Two British MPs are teaming up with civil rights group Liberty to launch a legal challenge to the Data Retention and Investigatory Powers Act (Drip), which was fast-tracked through government last week.
Labour’s Tom Watson and Conservative’s David Davis will challenge the legislation, which forces communications companies to keep customers’ personal data for up to 12 months after it is collected.
Watson and Davis will be represented by Liberty, who will argue that Drip is incompatible with Article 8 of the European Convention on Human Rights (which covers respect for private and family life) as well as Articles 7 and 8 of the EU Charter of Fundamental Rights (respect for private and family life and the protection of personal data).
Drip was rushed through Parliament in just three days after being announced with backing from all three major party leaders. At its most basic it extends a set of laws introduced in 2009 forcing ISPs (internet service providers) and mobile operators to store data about who customers have contacted, where, and when – to be used by law enforcement.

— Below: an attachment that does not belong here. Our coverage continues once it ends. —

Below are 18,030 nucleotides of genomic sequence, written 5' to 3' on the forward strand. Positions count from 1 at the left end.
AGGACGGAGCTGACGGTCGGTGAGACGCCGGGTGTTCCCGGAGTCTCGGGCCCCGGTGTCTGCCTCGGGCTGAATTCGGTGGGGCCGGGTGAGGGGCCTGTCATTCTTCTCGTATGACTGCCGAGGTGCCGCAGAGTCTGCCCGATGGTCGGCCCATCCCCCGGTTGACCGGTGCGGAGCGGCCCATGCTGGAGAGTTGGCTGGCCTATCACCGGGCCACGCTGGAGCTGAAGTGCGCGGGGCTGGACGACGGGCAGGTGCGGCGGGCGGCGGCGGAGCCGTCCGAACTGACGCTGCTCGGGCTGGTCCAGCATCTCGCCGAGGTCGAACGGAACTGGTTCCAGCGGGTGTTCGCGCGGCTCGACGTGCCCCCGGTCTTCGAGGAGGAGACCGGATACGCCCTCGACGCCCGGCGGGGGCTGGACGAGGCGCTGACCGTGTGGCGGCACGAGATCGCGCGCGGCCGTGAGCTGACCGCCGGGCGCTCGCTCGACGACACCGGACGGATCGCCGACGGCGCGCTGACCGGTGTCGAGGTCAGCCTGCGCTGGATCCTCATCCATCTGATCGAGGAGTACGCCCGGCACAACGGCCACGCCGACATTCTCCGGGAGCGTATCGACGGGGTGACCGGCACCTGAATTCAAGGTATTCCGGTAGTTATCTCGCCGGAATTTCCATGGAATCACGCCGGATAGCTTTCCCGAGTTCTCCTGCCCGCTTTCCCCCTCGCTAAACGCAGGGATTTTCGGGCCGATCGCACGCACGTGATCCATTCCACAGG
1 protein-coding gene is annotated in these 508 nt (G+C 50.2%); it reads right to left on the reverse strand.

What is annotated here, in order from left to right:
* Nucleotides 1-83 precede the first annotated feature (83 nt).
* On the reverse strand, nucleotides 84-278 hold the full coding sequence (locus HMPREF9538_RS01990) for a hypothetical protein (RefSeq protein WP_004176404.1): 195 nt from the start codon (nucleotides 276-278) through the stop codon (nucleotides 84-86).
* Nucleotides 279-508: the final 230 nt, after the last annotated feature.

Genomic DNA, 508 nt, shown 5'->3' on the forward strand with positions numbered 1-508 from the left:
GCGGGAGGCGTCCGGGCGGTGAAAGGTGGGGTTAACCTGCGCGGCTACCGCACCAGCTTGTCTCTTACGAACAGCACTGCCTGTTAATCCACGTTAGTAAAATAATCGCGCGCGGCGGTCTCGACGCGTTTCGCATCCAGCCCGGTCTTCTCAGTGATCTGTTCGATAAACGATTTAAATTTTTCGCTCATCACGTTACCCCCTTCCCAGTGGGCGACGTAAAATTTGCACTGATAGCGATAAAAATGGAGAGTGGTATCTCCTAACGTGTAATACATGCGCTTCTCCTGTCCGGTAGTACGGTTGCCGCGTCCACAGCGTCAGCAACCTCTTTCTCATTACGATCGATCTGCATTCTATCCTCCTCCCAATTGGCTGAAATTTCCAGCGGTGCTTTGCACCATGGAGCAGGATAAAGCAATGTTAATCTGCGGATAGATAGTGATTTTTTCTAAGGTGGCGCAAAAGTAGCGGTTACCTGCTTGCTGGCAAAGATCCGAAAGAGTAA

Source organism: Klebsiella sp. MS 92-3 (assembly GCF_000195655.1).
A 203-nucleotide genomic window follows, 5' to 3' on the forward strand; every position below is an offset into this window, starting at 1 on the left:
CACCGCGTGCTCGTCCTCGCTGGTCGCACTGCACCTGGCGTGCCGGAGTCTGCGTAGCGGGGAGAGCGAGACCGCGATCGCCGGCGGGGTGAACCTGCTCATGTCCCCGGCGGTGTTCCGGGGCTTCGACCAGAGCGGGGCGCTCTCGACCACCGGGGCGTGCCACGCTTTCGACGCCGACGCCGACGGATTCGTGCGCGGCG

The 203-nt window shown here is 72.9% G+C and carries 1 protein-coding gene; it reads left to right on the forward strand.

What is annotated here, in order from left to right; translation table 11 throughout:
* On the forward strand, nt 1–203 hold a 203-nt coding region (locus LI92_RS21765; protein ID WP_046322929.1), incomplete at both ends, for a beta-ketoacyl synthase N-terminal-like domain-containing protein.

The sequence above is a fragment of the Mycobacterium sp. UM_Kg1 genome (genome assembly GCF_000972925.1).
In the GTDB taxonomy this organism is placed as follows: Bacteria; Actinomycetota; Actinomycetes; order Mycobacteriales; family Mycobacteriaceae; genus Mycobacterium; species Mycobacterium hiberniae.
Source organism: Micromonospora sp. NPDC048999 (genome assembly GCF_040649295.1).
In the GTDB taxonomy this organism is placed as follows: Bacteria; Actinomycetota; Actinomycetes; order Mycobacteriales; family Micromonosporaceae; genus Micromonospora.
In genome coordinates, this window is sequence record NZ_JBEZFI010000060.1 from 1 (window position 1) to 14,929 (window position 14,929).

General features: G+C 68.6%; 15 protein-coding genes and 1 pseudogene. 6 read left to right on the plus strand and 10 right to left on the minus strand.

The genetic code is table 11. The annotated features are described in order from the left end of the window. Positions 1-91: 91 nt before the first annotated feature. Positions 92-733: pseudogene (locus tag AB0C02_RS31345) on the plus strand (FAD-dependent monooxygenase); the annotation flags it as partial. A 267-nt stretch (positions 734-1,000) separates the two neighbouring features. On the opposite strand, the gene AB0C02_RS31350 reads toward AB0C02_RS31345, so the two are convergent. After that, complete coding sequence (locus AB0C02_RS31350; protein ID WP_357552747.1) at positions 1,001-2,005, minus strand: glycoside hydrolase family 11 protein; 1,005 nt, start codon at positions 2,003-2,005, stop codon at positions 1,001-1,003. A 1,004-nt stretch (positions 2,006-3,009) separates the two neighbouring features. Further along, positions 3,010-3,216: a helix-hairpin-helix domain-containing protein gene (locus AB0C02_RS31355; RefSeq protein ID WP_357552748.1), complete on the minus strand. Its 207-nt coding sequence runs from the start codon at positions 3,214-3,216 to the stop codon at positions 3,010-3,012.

Watson and Davis will be objecting to this portion of the bill – which was found to be illegal by the European Union in April this year – but other critics have said saying that Drip doesn't just preserve the status quo - it all gives the government new surveillance powers.
Davis, who is MP for Haltemprice & Howden, said that the Act was pushed through Parliament "with ridiculous and unnecessary haste to meet a completely artificial emergency" while Watson added that Drip "does not answer the concerns of many that the blanket retention of personal data is a breach of fundamental rights to privacy".
Liberty’s legal director James Welch said: "It's as ridiculous as it is offensive to introduce an 'emergency' law in response to an essay crisis. The court ruling that blanket data retention breached the privacy of every man, woman and child in the UK was more than three months ago.
"The government has shown contempt for both the rule of law and Parliamentary Sovereignty, and this private cross party stitch-up, railroaded onto the statute book inside three days, is ripe for challenge in the Courts."